“Three things tell a man: his eyes, his friends and his favorite quotes.”
Albert Camus (French Philosopher)
Date of Birth:
November 7, 1913
Date of Death:
January 4, 1960
Albert Camus was a French-Algerian author, philosopher, and journalist who won the Nobel prize in 1957. He is often associated with existentialism, but Camus refused this label. On the other hand, as he wrote in his essay The Rebel, his whole life was devoted to opposing the philosophy of nihilism. On the subject of his belief or not in God, he writes in the third volume of his notebooks: "I do not believe in God and I am not an atheist."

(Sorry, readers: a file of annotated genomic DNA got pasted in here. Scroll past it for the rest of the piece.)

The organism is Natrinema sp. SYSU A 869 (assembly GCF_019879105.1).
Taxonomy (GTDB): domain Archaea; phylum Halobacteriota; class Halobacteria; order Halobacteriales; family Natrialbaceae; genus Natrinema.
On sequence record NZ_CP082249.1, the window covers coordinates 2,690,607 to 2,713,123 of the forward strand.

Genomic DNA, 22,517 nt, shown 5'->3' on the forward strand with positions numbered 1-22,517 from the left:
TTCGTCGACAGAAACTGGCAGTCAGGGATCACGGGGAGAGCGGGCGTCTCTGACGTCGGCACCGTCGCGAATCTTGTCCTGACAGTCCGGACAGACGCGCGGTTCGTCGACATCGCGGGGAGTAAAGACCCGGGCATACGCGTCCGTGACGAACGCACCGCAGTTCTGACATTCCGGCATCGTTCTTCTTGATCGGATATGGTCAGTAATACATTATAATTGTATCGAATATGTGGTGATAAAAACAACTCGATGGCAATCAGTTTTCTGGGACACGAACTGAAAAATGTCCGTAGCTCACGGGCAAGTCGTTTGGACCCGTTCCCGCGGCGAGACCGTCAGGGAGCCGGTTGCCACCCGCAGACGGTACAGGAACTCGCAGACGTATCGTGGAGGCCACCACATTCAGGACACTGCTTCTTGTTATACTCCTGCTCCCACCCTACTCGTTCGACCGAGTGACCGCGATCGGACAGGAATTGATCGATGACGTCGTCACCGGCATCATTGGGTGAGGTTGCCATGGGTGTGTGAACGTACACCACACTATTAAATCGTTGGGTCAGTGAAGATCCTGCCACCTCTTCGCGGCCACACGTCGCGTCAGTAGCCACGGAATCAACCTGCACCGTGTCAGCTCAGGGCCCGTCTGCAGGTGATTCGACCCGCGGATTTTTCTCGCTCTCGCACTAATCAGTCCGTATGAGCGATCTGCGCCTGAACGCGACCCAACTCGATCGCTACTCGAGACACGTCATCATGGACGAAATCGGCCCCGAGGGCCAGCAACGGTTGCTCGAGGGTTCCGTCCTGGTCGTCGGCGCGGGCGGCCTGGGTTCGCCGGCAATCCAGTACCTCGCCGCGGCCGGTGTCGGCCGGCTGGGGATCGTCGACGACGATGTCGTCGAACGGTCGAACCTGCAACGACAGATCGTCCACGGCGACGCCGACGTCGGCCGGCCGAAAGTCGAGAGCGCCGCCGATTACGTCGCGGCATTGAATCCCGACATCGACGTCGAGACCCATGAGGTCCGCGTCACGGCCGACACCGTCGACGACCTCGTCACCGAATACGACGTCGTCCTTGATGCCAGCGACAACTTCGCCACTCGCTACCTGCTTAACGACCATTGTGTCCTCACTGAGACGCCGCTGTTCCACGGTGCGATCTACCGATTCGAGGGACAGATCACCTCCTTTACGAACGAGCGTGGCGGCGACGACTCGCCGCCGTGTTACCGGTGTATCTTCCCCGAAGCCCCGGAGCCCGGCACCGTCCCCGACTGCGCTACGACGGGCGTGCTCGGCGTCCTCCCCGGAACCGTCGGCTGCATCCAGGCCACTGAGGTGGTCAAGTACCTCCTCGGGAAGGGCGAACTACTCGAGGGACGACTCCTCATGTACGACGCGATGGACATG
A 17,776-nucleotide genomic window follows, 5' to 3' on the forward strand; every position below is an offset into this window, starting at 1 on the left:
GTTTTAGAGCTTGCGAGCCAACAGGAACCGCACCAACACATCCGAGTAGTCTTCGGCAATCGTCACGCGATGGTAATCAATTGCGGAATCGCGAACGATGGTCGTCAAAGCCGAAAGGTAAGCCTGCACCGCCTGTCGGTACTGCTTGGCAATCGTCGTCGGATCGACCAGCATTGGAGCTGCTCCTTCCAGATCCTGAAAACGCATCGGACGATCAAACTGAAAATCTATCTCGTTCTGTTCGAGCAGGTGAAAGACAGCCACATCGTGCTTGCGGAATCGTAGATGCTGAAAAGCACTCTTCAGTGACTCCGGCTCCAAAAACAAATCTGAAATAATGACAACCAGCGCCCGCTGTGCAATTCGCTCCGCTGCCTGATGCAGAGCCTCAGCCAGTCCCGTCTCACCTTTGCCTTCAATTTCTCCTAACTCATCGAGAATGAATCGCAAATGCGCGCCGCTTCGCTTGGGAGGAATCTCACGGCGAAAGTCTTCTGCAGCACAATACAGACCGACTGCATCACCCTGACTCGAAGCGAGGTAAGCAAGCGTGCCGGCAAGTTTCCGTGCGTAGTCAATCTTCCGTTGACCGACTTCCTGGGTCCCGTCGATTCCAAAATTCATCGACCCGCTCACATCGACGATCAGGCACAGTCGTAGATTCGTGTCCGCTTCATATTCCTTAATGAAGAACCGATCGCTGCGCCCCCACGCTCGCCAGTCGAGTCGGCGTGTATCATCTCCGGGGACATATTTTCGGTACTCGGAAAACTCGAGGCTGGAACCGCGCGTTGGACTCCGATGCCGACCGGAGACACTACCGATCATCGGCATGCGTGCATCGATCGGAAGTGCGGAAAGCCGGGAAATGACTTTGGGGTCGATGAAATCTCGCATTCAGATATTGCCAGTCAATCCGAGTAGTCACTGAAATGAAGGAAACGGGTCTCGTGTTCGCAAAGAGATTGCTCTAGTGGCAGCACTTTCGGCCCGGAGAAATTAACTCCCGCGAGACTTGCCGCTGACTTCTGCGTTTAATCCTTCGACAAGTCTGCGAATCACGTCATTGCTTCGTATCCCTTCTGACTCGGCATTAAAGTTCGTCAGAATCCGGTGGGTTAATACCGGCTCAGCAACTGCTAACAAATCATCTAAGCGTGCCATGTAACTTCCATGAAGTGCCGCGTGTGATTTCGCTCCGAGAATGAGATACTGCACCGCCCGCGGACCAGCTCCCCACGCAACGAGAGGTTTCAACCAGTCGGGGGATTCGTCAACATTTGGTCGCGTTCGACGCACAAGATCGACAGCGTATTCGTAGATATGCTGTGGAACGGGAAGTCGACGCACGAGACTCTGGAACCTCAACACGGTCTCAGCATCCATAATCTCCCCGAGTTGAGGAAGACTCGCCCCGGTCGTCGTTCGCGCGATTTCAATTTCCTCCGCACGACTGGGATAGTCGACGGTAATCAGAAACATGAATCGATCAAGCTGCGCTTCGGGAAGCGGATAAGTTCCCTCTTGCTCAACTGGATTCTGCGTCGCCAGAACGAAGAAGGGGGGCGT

In 1949, Camus founded the Group for International Liaisons in the Revolutionary Union Movement, according to the book Albert Camus, une vie by Olivier Todd, a group opposed to the atheist and communistic tendencies of the surrealistic movement of André Breton. Camus was the second-youngest recipient of the Nobel Prize for Literature when he became the first African-born writer to receive the award, in 1957. He is also the shortest-lived of any literature laureate to date, having died in an automobile accident only three years after receiving the award.